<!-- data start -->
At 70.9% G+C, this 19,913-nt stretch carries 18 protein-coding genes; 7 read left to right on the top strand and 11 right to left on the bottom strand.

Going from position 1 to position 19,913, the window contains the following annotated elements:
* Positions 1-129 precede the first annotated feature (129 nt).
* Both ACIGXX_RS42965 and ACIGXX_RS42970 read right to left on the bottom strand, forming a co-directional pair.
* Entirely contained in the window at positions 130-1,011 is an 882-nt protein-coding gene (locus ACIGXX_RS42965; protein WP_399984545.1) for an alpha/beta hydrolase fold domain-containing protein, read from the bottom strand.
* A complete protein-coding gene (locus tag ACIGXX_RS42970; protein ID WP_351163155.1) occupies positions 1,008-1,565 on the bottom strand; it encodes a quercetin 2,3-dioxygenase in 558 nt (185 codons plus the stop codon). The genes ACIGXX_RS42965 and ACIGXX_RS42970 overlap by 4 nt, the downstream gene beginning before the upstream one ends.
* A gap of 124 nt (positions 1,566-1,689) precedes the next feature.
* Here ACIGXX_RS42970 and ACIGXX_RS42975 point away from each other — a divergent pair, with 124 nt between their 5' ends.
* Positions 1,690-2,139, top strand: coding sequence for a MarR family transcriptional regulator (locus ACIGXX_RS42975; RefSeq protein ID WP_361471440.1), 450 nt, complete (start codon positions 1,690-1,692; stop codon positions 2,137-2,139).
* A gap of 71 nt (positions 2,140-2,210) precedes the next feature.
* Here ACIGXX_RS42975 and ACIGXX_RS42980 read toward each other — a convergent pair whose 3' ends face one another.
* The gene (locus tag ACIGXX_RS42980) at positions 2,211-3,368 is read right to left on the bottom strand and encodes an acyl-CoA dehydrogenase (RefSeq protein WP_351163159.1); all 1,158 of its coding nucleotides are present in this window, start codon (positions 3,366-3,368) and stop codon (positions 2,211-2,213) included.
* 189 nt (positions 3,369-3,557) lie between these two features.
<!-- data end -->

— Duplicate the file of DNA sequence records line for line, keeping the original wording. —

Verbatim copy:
At 70.9% G+C, this 19,913-nt stretch carries 18 protein-coding genes; 7 read left to right on the top strand and 11 right to left on the bottom strand.

Going from position 1 to position 19,913, the window contains the following annotated elements:
* Positions 1-129 precede the first annotated feature (129 nt).
* Both ACIGXX_RS42965 and ACIGXX_RS42970 read right to left on the bottom strand, forming a co-directional pair.
* Entirely contained in the window at positions 130-1,011 is an 882-nt protein-coding gene (locus ACIGXX_RS42965; protein WP_399984545.1) for an alpha/beta hydrolase fold domain-containing protein, read from the bottom strand.
* A complete protein-coding gene (locus tag ACIGXX_RS42970; protein ID WP_351163155.1) occupies positions 1,008-1,565 on the bottom strand; it encodes a quercetin 2,3-dioxygenase in 558 nt (185 codons plus the stop codon). The genes ACIGXX_RS42965 and ACIGXX_RS42970 overlap by 4 nt, the downstream gene beginning before the upstream one ends.
* A gap of 124 nt (positions 1,566-1,689) precedes the next feature.
* Here ACIGXX_RS42970 and ACIGXX_RS42975 point away from each other — a divergent pair, with 124 nt between their 5' ends.
* Positions 1,690-2,139, top strand: coding sequence for a MarR family transcriptional regulator (locus ACIGXX_RS42975; RefSeq protein ID WP_361471440.1), 450 nt, complete (start codon positions 1,690-1,692; stop codon positions 2,137-2,139).
* A gap of 71 nt (positions 2,140-2,210) precedes the next feature.
* Here ACIGXX_RS42975 and ACIGXX_RS42980 read toward each other — a convergent pair whose 3' ends face one another.
* The gene (locus tag ACIGXX_RS42980) at positions 2,211-3,368 is read right to left on the bottom strand and encodes an acyl-CoA dehydrogenase (RefSeq protein WP_351163159.1); all 1,158 of its coding nucleotides are present in this window, start codon (positions 3,366-3,368) and stop codon (positions 2,211-2,213) included.
* 189 nt (positions 3,369-3,557) lie between these two features.